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Stefano Coppola Receives AXA RF Fellowship to Study Pancreatic Cancer

Leiden biophysicist Stefano Coppola has received the prestigious AXA Research Fund postdoctoral fellowship. With this grant he can work for two years on a project to research the role of mechanical factors in the development of pancreatic cancer.

Pancreatic cancer is the deadliest of all solid tumors. Doctors usually perform the diagnosis when the cancer has already metastasized. Because of the complexity and variety of metastatic pancreatic cancer, it is virtually impossible to cure. The best hope for reducing the mortality rate of pancreatic cancer lies in the diagnosis and treatment in the early stages.

Connection
There is persuasive evidence from other types of tumors that mechanical cues are connected with cancer progression. These could be mechanical pressure, stress or strain. On the one hand, a tumor causes its environment to become stiffer. On the other hand, a tumor changes how cells sense the mechanical cues, like stiffness, that are present.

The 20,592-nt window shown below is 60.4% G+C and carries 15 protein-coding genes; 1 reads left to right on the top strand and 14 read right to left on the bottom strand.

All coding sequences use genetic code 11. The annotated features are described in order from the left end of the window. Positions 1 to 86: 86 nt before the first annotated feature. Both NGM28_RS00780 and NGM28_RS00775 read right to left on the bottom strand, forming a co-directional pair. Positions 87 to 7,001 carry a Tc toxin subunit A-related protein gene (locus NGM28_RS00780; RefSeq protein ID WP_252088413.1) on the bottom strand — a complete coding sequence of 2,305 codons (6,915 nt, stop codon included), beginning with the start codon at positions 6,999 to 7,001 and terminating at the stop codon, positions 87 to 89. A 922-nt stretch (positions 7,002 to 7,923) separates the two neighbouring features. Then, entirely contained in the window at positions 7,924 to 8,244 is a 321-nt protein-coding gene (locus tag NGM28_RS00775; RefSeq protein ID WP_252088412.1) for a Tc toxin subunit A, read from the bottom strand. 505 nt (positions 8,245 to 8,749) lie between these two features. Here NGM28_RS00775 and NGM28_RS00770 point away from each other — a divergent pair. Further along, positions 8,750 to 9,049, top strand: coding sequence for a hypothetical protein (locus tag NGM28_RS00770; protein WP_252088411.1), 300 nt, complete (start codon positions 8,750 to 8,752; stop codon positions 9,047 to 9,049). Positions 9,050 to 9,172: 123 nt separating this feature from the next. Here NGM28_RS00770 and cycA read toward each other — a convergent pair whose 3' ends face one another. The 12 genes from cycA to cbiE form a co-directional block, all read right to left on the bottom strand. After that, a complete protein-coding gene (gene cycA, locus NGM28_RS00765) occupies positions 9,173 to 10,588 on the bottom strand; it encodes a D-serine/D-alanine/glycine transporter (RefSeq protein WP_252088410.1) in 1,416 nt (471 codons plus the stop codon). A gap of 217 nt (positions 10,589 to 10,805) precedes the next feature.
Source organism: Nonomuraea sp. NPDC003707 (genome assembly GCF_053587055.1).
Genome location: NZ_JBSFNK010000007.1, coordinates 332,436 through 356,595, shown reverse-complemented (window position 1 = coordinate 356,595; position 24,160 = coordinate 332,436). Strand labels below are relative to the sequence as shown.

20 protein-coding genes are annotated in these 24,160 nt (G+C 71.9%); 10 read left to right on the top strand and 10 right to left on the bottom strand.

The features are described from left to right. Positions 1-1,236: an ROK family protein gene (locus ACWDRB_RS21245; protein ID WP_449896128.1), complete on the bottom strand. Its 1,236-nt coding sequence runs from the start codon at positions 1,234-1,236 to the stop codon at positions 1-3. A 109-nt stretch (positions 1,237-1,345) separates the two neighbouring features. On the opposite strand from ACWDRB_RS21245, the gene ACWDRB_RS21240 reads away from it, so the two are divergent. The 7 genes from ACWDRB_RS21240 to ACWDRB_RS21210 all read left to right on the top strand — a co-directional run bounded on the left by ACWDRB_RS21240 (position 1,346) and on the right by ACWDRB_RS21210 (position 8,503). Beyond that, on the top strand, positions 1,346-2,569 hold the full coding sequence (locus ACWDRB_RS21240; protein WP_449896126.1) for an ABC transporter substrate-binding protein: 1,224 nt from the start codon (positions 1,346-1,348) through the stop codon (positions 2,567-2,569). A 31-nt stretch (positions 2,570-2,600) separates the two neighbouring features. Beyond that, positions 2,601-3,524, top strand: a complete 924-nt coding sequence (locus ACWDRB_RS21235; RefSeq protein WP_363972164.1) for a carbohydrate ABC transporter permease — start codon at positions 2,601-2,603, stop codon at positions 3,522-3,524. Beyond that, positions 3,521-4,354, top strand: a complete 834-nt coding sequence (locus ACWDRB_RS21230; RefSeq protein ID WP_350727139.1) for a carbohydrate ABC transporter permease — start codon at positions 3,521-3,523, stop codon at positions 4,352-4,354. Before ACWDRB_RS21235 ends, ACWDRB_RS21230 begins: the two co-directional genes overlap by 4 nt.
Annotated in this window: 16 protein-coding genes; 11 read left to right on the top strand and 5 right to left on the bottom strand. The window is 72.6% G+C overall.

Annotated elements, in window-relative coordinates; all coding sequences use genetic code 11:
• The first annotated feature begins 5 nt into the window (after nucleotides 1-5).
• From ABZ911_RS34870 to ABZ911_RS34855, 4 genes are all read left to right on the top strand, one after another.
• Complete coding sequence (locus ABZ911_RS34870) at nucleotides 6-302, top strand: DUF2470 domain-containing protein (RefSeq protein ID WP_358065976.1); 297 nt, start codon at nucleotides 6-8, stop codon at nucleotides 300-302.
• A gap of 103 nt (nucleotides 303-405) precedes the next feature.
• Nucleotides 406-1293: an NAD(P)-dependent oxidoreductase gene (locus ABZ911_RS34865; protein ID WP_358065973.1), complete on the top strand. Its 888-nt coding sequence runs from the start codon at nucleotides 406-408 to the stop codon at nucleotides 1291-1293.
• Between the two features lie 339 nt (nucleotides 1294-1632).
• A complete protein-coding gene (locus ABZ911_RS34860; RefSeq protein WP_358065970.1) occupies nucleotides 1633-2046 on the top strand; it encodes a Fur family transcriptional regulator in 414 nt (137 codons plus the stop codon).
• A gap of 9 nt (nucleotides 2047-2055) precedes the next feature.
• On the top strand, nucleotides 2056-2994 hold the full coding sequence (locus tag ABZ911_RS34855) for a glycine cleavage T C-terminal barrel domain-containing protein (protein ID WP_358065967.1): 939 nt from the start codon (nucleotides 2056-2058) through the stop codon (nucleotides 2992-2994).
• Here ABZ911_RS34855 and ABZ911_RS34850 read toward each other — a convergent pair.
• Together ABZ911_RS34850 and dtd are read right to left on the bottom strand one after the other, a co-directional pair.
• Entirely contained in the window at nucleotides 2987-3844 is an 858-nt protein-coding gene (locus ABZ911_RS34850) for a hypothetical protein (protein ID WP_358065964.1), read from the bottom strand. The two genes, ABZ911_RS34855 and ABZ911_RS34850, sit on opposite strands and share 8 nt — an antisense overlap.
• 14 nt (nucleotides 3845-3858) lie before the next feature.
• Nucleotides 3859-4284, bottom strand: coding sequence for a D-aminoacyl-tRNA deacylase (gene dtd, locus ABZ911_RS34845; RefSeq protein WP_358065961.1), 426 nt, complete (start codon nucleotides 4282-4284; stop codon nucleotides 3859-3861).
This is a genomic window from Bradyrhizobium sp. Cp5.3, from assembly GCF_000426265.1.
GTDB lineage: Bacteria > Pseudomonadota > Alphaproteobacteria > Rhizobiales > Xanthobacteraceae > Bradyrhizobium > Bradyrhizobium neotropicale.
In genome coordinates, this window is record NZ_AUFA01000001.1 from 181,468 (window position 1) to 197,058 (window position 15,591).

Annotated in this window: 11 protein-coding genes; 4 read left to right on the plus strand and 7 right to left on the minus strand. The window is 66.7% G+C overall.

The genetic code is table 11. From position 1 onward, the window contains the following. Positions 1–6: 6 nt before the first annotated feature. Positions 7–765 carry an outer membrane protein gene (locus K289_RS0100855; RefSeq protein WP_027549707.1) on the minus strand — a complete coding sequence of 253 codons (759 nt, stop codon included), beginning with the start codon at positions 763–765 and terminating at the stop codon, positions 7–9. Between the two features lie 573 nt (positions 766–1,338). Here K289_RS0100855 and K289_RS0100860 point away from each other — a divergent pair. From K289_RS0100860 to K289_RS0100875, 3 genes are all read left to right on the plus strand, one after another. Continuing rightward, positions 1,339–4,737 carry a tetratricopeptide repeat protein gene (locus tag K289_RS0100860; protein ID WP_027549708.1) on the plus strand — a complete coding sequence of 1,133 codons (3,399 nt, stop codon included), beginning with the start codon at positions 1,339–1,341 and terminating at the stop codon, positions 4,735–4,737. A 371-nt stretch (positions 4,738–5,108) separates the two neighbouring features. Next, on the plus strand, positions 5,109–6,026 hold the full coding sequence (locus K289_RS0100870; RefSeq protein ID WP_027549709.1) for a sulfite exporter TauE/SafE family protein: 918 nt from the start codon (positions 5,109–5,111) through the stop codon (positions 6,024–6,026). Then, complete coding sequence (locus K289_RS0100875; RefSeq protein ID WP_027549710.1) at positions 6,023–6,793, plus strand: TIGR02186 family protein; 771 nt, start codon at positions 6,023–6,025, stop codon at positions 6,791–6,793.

PanIN
During his fellowship, Coppola will investigate the processes that drive the initiation and progression of a specific type of mechanical distortion in the pancreas, called PanIN. It is well known that significant mechanical stress is a hallmark feature of pancreatic cancer. However, the way in which cells convert mechanical stimuli into biomolecular activity has so far been unexplored for pancreatic cancer. Coppola hypothesizes that mechanical cues represent a novel early and label-free diagnostic biomarker to explain how pancreatic cancer progresses.

Force
Together with principal investigator Thomas Schmidt, Coppola will study the mechanical phenotypes of PanIN-damaged cells compared to normal pancreatic cells, by applying external forces on them and by observing forces exerted by cells on their surroundings. Understanding the role of force and mechanics in a developing tumor might eventually lead to novel molecular targeted therapies to predict and temper risks in early pancreatic cancer.

Contact
Erik Arends
Physics Outreach Officer
arends [at] physics.leidenuniv.nl
+31 (0)71 527 5471
Twitter: @LeidenPhysics

Publ. 16-06-2016 13:26
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